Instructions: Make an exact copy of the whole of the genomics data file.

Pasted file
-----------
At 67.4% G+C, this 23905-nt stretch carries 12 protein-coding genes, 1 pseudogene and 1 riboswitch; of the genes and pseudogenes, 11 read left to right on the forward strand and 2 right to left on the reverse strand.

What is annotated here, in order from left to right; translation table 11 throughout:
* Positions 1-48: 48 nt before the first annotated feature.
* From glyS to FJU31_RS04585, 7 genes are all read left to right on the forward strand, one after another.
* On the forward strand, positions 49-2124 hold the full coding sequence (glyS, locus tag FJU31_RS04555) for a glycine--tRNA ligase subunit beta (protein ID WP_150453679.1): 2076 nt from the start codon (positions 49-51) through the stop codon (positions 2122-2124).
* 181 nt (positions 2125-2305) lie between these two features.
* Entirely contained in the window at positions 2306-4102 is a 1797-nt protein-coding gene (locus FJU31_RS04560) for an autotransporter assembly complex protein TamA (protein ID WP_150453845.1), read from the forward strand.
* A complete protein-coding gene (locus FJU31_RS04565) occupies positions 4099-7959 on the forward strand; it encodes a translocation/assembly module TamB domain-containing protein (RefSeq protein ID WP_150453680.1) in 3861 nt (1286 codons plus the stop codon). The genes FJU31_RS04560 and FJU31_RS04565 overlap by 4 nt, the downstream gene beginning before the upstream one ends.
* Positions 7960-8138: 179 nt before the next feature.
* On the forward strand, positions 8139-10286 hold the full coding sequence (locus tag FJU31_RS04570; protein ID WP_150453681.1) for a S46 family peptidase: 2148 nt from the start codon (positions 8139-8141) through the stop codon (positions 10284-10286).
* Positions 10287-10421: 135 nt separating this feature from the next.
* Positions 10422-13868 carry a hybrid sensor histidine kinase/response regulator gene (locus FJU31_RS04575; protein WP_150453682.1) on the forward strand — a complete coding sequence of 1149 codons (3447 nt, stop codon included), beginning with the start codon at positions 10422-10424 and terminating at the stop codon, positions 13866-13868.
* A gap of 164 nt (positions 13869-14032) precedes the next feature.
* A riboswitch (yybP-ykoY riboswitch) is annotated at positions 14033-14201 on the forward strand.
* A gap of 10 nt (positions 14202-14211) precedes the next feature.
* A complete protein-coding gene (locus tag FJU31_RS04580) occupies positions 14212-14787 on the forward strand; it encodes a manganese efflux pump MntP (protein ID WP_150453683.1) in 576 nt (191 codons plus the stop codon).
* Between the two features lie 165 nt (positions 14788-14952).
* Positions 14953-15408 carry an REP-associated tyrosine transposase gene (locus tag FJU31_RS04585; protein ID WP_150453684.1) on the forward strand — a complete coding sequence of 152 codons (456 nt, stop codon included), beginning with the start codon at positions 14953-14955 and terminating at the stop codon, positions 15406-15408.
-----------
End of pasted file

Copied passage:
At 67.4% G+C, this 23905-nt stretch carries 12 protein-coding genes, 1 pseudogene and 1 riboswitch; of the genes and pseudogenes, 11 read left to right on the forward strand and 2 right to left on the reverse strand.

What is annotated here, in order from left to right; translation table 11 throughout:
* Positions 1-48: 48 nt before the first annotated feature.
* From glyS to FJU31_RS04585, 7 genes are all read left to right on the forward strand, one after another.
* On the forward strand, positions 49-2124 hold the full coding sequence (glyS, locus tag FJU31_RS04555) for a glycine--tRNA ligase subunit beta (protein ID WP_150453679.1): 2076 nt from the start codon (positions 49-51) through the stop codon (positions 2122-2124).
* 181 nt (positions 2125-2305) lie between these two features.
* Entirely contained in the window at positions 2306-4102 is a 1797-nt protein-coding gene (locus FJU31_RS04560) for an autotransporter assembly complex protein TamA (protein ID WP_150453845.1), read from the forward strand.
* A complete protein-coding gene (locus FJU31_RS04565) occupies positions 4099-7959 on the forward strand; it encodes a translocation/assembly module TamB domain-containing protein (RefSeq protein ID WP_150453680.1) in 3861 nt (1286 codons plus the stop codon). The genes FJU31_RS04560 and FJU31_RS04565 overlap by 4 nt, the downstream gene beginning before the upstream one ends.
* Positions 7960-8138: 179 nt before the next feature.
* On the forward strand, positions 8139-10286 hold the full coding sequence (locus tag FJU31_RS04570; protein ID WP_150453681.1) for a S46 family peptidase: 2148 nt from the start codon (positions 8139-8141) through the stop codon (positions 10284-10286).
* Positions 10287-10421: 135 nt separating this feature from the next.
* Positions 10422-13868 carry a hybrid sensor histidine kinase/response regulator gene (locus FJU31_RS04575; protein WP_150453682.1) on the forward strand — a complete coding sequence of 1149 codons (3447 nt, stop codon included), beginning with the start codon at positions 10422-10424 and terminating at the stop codon, positions 13866-13868.
* A gap of 164 nt (positions 13869-14032) precedes the next feature.
* A riboswitch (yybP-ykoY riboswitch) is annotated at positions 14033-14201 on the forward strand.
* A gap of 10 nt (positions 14202-14211) precedes the next feature.
* A complete protein-coding gene (locus tag FJU31_RS04580) occupies positions 14212-14787 on the forward strand; it encodes a manganese efflux pump MntP (protein ID WP_150453683.1) in 576 nt (191 codons plus the stop codon).
* Between the two features lie 165 nt (positions 14788-14952).
* Positions 14953-15408 carry an REP-associated tyrosine transposase gene (locus tag FJU31_RS04585; protein ID WP_150453684.1) on the forward strand — a complete coding sequence of 152 codons (456 nt, stop codon included), beginning with the start codon at positions 14953-14955 and terminating at the stop codon, positions 15406-15408.